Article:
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post #21 of 23
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Smoking conditions in Sweden

I’m sure glad you’re interested in the smoking conditions in Sweden. There are differences, e.g. to cure bacon we don’t have things like Tender quick and Instacure #1. Instead we use Natriumnitrate or “salpeter” mixed with Natriumchlorid and brown sugar. In the brine I used for my test of bacon I also added black pepper and garlic. The smoke language is also new to me, it took me a while to figure out what a “butt” or “lump charcoal” is. I think I’ve figured out the most of it by now. Fire it up, you asked me what kind of meat is available at the local grocery store. I guess it’s about the same as you have. Things like butts and briskets are not common in the store, so I think I’ll have to ask for it at the butcher shop. Ribs as baby backs and spare ribs are common. Everything used for barbeque is common, and I guess its all smoke able. One thing I haven’t been able to find is Hickory. The only way I can find it is if I bye some hammer shafts, and I guess that would be an expensive smoke. A couple of weeks ago I asked my brother in law who is a hunter if he could get me some venison. The week after he gave me a roe buck. It’s about 30 pounds of meat I have to figure out what to do with. Any suggestions icon_question.gificon_question.gif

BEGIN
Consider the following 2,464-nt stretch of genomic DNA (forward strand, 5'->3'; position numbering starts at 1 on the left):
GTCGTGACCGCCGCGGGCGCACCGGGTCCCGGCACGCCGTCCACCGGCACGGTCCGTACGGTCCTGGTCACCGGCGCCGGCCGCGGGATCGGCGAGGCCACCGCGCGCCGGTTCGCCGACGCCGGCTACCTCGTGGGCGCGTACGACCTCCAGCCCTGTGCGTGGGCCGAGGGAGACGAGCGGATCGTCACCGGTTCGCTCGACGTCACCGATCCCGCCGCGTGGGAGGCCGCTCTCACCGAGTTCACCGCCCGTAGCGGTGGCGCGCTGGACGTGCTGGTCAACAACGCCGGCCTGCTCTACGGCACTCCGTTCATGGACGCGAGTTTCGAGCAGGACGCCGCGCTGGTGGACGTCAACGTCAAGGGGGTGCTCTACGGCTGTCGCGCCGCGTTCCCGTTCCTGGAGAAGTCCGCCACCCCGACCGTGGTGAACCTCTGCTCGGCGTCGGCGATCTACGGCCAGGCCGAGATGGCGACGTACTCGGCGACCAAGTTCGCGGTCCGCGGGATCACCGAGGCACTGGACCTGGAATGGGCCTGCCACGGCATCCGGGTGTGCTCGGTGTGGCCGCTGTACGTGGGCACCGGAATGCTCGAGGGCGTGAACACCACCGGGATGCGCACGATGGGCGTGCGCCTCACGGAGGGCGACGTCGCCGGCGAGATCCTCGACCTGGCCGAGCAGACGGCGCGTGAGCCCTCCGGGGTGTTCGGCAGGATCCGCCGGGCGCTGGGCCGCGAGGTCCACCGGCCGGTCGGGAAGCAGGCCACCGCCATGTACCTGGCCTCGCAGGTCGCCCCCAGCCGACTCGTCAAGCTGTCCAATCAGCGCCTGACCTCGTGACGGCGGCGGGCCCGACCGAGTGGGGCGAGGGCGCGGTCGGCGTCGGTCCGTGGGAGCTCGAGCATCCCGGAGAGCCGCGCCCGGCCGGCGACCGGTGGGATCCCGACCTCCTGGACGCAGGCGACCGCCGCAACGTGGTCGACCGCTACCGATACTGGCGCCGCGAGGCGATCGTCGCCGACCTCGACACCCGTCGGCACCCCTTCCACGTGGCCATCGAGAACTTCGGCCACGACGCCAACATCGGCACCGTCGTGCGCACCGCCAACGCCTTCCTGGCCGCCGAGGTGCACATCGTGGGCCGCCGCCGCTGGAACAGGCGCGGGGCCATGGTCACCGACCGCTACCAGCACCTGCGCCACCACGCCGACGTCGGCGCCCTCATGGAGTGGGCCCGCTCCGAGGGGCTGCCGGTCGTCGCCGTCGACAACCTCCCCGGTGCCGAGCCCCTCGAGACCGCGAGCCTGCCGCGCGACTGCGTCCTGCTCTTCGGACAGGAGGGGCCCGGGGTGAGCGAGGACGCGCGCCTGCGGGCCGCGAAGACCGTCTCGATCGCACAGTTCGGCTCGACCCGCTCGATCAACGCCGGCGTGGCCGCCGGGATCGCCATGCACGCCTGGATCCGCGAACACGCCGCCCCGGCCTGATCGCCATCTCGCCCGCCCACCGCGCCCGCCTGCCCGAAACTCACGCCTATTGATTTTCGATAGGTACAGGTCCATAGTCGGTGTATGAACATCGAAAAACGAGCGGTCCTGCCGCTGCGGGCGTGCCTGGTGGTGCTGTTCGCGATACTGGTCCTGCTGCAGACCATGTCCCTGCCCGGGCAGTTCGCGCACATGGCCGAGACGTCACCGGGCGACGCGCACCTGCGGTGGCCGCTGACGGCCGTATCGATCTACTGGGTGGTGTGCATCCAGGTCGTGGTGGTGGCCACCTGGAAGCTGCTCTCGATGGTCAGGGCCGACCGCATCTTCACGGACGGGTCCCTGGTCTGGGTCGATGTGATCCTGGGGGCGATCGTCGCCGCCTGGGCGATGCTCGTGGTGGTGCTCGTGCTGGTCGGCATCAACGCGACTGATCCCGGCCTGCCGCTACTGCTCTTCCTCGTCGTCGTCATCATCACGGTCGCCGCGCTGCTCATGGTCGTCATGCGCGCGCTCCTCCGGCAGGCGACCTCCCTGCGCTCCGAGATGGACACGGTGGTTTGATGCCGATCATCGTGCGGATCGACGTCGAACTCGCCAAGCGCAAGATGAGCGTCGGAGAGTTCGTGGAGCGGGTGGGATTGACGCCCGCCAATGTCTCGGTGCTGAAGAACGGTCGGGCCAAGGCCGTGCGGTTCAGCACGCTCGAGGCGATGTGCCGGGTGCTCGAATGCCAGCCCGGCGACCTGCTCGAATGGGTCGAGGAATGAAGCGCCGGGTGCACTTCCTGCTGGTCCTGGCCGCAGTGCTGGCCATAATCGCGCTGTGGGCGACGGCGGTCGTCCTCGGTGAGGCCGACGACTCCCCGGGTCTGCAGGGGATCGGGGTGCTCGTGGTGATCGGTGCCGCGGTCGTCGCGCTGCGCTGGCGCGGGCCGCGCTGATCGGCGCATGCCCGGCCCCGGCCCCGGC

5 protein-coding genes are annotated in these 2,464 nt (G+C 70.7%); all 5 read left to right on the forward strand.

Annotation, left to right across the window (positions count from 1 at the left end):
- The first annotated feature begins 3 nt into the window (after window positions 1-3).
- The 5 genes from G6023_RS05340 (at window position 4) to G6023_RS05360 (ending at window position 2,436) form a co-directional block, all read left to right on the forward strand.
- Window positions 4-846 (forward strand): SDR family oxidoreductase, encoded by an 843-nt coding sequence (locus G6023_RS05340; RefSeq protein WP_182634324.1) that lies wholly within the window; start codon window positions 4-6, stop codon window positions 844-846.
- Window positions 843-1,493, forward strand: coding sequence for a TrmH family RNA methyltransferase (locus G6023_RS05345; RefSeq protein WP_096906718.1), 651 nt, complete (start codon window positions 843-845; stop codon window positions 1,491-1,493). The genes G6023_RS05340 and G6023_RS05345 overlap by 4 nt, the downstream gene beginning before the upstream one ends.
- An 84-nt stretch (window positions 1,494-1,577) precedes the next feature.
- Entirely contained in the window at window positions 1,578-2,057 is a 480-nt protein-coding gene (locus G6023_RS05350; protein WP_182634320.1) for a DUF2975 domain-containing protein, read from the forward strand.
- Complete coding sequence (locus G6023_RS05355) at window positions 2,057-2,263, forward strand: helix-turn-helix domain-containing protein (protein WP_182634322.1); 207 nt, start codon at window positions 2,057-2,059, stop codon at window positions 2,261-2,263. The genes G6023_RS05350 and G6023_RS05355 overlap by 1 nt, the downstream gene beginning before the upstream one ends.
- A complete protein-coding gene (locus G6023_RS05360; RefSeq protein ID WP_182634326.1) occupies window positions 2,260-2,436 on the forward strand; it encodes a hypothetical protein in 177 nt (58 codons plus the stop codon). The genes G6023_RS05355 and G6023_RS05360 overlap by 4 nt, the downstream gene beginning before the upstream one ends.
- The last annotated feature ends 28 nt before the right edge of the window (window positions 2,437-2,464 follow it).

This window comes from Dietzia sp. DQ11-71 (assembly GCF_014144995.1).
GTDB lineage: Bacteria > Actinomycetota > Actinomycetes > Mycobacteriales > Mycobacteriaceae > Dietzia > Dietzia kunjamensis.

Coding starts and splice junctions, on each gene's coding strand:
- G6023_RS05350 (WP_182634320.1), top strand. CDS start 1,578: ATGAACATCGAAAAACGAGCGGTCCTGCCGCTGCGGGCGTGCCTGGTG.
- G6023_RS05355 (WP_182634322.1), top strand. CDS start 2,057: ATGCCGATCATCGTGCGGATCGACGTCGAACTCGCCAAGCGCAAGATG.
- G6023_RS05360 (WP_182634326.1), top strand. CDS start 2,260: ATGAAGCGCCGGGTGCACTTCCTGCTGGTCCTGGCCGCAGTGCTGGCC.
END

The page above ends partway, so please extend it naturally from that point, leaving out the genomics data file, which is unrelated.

post #22 of 23
Red oaks have hearty smoke flavor-not hickory but robust.Pecan is a cousin of hickory- just much lighter wood smoke and a favorite of many for lighter smoke flavor.
post #23 of 23
Welcome from Pittsburgh, PA
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